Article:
The command line options take precedence over environment variable settings. BLCLI and blcred also provide command line options for providing the same data. use a procedure like the following: % BL_SSO_CRED_CACHE_FILE=userHomeDirectory\bladelogic_alt\bl_sesscc % export BL_SSO_CRED_CACHE_FILE The following table details the environment variables that can be used with single sign-on functionality.Environment variables Environment variables BMC BladeLogic provides environment variables that can be used to pass configuration data to the command line client applications (BLCLI and Network Shell) and the blcred utility. Environment Variable BL_SSO_TRUSTED_CERT_ KEYSTORE_FILE BL_RBAC_ROLE Description Specifies location of file storing trusted certificates Specifies RBAC role For More Information: “Trusted keystore” on page 151 “RBAC role selection” on page 128 BL_SSO_CRED_CACHE_FILE Specifies location of session “Session credential cache file” credential cache file on page 151 BL_AUTH_PROFILES_FILE Provides location of file containing authentication profile definitions Identifies authentication profile to use when authenticating “Authentication profile file” on page 151 “Using authentication profiles” on page 125 BL_AUTH_PROFILE_NAME Chapter 4 Administering security 129 . To set an environment variable.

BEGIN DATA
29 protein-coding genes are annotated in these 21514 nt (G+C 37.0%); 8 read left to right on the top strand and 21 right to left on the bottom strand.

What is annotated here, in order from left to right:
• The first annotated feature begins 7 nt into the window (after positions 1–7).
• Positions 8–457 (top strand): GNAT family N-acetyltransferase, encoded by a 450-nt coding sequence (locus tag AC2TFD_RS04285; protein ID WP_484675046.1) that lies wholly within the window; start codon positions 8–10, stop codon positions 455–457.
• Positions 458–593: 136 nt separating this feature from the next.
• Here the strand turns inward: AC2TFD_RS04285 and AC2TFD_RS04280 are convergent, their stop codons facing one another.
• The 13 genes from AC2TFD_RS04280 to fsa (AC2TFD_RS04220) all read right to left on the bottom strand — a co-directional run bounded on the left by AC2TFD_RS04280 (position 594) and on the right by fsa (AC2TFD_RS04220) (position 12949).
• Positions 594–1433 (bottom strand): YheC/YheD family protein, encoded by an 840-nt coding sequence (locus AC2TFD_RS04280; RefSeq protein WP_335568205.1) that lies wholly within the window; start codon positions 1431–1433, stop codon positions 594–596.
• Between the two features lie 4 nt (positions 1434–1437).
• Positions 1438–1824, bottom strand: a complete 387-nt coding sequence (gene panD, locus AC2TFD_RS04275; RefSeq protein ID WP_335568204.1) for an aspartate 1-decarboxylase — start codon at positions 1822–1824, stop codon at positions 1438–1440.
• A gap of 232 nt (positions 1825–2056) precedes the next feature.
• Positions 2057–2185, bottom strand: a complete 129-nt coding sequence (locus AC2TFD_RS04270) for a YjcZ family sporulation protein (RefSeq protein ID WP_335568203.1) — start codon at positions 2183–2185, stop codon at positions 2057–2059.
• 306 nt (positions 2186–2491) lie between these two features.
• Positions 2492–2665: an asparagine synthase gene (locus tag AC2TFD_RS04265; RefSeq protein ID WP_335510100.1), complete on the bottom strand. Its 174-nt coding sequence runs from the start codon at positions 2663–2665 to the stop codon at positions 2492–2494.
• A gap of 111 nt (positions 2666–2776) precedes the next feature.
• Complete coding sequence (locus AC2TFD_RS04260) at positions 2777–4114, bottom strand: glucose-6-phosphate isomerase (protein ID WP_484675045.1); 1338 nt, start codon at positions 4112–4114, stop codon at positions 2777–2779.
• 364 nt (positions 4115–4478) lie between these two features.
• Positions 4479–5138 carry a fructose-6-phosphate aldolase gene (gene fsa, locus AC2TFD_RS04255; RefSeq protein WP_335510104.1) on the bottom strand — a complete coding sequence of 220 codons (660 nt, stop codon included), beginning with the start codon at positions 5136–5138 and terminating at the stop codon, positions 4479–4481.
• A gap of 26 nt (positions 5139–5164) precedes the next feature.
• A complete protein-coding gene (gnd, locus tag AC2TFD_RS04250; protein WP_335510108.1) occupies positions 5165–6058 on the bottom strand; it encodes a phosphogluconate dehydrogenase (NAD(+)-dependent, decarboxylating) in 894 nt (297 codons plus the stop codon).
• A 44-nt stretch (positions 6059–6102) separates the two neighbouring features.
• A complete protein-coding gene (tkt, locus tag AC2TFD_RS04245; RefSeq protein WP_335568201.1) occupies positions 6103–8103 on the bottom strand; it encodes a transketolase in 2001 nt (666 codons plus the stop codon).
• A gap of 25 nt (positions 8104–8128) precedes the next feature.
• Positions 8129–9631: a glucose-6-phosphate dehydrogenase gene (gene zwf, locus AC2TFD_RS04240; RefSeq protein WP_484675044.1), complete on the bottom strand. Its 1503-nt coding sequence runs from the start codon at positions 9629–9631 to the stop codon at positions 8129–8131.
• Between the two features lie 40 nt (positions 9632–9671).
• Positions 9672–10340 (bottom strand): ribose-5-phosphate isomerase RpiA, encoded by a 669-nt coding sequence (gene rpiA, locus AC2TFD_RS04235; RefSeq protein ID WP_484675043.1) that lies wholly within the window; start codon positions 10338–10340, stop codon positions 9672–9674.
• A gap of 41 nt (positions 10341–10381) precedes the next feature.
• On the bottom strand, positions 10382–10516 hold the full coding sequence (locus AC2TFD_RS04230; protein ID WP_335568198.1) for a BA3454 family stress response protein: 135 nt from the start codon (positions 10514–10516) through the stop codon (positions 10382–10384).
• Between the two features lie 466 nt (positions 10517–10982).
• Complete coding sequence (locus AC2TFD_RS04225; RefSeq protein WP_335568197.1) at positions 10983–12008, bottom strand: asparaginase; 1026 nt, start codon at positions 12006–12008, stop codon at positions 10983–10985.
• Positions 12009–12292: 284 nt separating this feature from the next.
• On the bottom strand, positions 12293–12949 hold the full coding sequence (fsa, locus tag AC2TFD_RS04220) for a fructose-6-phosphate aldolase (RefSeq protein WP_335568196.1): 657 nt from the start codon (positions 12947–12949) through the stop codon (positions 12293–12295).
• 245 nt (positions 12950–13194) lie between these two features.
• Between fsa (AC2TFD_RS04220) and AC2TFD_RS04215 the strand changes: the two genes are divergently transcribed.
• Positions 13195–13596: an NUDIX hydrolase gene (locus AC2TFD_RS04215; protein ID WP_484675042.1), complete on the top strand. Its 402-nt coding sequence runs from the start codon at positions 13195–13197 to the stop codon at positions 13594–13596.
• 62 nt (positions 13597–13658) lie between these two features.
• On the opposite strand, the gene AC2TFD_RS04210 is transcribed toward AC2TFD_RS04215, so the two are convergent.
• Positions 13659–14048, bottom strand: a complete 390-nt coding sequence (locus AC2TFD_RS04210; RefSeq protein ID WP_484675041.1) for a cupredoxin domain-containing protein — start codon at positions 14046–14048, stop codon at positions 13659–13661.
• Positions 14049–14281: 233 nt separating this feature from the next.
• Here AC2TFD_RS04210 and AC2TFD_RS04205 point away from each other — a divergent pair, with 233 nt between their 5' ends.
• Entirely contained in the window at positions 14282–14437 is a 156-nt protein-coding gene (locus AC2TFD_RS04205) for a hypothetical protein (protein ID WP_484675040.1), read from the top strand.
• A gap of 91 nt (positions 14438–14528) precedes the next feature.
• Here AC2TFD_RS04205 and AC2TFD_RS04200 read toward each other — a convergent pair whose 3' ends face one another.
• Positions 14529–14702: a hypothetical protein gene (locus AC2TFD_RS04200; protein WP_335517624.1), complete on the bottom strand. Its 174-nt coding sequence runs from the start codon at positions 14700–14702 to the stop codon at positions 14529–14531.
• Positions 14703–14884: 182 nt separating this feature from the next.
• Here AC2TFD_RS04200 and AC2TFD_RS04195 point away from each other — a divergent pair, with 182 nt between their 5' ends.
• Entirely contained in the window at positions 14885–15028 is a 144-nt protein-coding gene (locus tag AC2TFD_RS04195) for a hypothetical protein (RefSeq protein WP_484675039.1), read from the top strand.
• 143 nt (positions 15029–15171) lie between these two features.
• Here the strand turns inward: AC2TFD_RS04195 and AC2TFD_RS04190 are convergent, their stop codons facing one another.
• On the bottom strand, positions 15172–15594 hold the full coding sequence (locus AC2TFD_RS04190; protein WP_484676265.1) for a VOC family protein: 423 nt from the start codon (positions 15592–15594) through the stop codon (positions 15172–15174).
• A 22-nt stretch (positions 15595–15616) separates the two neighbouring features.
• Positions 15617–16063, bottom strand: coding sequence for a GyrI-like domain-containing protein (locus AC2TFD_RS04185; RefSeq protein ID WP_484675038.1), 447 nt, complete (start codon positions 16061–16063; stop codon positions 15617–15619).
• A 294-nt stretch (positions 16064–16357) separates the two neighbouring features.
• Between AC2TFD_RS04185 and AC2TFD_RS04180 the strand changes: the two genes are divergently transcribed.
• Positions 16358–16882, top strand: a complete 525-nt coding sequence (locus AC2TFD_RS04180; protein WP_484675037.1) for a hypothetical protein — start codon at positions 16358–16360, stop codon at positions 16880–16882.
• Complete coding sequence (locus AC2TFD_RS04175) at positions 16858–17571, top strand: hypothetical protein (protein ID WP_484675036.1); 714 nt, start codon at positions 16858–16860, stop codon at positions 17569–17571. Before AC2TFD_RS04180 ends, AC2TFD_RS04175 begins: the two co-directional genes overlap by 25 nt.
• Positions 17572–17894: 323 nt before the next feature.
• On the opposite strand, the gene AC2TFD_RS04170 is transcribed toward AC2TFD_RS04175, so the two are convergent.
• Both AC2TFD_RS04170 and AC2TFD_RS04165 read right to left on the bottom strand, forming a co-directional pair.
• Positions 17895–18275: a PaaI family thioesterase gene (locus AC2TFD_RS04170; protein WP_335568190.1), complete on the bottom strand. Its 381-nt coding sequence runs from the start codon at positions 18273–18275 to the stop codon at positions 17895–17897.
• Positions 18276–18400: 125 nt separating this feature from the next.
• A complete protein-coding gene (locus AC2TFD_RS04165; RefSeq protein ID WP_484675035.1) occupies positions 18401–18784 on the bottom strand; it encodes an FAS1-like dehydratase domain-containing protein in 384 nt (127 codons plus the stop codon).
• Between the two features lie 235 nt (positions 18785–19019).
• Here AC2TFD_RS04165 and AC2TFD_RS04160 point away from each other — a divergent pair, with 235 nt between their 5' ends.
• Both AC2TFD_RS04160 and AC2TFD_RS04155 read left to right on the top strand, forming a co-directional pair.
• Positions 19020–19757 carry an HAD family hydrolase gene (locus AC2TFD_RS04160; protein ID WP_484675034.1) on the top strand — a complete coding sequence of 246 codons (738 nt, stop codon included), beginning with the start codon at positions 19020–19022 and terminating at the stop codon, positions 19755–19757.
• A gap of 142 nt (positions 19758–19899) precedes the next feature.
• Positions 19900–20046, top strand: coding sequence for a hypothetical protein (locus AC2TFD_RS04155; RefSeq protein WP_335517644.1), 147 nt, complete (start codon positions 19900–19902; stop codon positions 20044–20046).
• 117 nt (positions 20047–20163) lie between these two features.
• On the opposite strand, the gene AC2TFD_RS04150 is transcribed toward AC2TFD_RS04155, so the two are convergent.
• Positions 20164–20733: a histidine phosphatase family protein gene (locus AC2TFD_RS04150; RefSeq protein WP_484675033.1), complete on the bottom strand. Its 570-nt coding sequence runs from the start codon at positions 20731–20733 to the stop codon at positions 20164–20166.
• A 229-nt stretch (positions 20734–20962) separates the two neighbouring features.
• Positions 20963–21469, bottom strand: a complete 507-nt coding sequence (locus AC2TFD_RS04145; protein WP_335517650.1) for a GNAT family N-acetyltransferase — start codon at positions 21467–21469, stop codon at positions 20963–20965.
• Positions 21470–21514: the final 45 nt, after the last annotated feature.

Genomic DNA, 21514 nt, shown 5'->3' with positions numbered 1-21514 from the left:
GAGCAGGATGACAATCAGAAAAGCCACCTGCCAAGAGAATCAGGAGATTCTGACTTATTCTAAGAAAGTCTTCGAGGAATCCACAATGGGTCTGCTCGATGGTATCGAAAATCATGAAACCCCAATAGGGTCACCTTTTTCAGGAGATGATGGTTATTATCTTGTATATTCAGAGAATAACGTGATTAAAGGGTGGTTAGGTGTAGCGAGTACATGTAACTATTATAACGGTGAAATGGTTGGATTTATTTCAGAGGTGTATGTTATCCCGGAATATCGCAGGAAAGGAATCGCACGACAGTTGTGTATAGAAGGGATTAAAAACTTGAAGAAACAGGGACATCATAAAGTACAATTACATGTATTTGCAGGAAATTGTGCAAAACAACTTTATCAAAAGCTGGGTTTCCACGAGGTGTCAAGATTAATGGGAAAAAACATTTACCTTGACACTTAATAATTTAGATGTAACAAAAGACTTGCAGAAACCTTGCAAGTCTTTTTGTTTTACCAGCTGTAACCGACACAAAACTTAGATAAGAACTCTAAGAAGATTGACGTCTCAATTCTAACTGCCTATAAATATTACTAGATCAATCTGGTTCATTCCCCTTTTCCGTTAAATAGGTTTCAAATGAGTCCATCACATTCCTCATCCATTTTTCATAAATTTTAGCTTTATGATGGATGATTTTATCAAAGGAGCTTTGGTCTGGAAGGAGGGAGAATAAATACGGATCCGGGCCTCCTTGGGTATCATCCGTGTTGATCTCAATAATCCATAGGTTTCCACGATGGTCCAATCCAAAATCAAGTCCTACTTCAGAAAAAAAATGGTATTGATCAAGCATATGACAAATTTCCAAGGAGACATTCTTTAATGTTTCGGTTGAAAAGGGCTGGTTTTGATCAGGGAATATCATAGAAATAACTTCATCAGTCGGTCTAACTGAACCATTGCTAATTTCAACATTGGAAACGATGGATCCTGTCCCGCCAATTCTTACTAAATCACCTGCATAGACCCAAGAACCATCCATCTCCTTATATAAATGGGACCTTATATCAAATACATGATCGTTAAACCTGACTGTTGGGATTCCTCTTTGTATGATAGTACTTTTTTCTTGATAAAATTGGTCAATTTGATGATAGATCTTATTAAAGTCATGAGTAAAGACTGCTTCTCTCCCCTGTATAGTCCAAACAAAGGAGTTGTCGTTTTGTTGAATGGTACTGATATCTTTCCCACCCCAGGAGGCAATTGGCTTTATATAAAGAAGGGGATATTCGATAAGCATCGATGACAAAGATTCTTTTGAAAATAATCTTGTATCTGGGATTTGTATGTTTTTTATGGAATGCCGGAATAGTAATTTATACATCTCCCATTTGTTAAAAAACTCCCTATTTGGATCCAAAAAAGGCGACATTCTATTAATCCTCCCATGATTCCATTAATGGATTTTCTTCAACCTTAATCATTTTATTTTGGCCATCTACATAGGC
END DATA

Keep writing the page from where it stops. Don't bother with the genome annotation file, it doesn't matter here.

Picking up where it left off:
authentication can be configured differently for the various communication legs. The BMC BladeLogic Authentication Service supports many authentication mechanisms. Client users obtain single sign-on credentials by authenticating themselves to the BMC BladeLogic Authentication Service.Security for different communication legs Security for different communication legs Although some aspects of security—session layer security. see “Implementing single sign-on” on page 135. Additional configuration is necessary if you want to customize the default behavior or use other authentication protocols. BMC BladeLogic relies on TLS to secure communication between client and server and single sign-on credentials to authenticate client users. For implementation details. and authorization—are consistent throughout BMC BladeLogic. BLCLI to Application Server For traffic between BLCLI and an Application Server. privilege mapping. Implementation A default BMC BladeLogic installation sets up a single sign-on system using SRP authentication and TLS session layer security. The following sections describe security for the following communication legs in BMC BladeLogic: ■ ■ ■ ■ ■ ■ ■ BMC BladeLogic Console to Application Server BLCLI to Application Server Network Shell to Network Shell Proxy Server Reports client to reports server Application Server to agent or repeater Network Shell to agent Repeater to agent BMC BladeLogic Console to Application Server For traffic between the BMC BladeLogic Console and an Application Server. BMC BladeLogic relies on TLS to secure communication between client and server and single sign-on credentials to authenticate client users. 130 BMC BladeLogic Server Automation Administration Guide . SRP is the default user authentication mechanism.